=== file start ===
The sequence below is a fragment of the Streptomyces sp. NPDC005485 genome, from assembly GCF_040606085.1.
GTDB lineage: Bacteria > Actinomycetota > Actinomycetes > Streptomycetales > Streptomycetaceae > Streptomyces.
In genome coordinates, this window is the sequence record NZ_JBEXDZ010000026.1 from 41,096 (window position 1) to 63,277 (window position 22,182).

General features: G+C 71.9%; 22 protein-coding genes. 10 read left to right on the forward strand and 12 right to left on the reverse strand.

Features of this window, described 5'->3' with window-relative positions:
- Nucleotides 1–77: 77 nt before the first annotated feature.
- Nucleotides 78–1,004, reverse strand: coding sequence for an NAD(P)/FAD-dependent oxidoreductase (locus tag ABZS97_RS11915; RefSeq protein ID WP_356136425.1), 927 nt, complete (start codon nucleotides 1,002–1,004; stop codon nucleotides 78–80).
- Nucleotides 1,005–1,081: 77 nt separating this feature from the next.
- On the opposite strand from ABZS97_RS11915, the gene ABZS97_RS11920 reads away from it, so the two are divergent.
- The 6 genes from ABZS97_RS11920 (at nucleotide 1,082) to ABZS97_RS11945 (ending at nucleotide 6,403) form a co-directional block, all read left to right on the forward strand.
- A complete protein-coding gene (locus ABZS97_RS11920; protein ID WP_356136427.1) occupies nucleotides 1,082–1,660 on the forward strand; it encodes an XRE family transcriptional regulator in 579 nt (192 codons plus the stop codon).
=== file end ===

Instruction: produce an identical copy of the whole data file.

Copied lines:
The sequence below is a fragment of the Streptomyces sp. NPDC005485 genome, from assembly GCF_040606085.1.
GTDB lineage: Bacteria > Actinomycetota > Actinomycetes > Streptomycetales > Streptomycetaceae > Streptomyces.
In genome coordinates, this window is the sequence record NZ_JBEXDZ010000026.1 from 41,096 (window position 1) to 63,277 (window position 22,182).

General features: G+C 71.9%; 22 protein-coding genes. 10 read left to right on the forward strand and 12 right to left on the reverse strand.

Features of this window, described 5'->3' with window-relative positions:
- Nucleotides 1–77: 77 nt before the first annotated feature.
- Nucleotides 78–1,004, reverse strand: coding sequence for an NAD(P)/FAD-dependent oxidoreductase (locus tag ABZS97_RS11915; RefSeq protein ID WP_356136425.1), 927 nt, complete (start codon nucleotides 1,002–1,004; stop codon nucleotides 78–80).
- Nucleotides 1,005–1,081: 77 nt separating this feature from the next.
- On the opposite strand from ABZS97_RS11915, the gene ABZS97_RS11920 reads away from it, so the two are divergent.
- The 6 genes from ABZS97_RS11920 (at nucleotide 1,082) to ABZS97_RS11945 (ending at nucleotide 6,403) form a co-directional block, all read left to right on the forward strand.
- A complete protein-coding gene (locus ABZS97_RS11920; protein ID WP_356136427.1) occupies nucleotides 1,082–1,660 on the forward strand; it encodes an XRE family transcriptional regulator in 579 nt (192 codons plus the stop codon).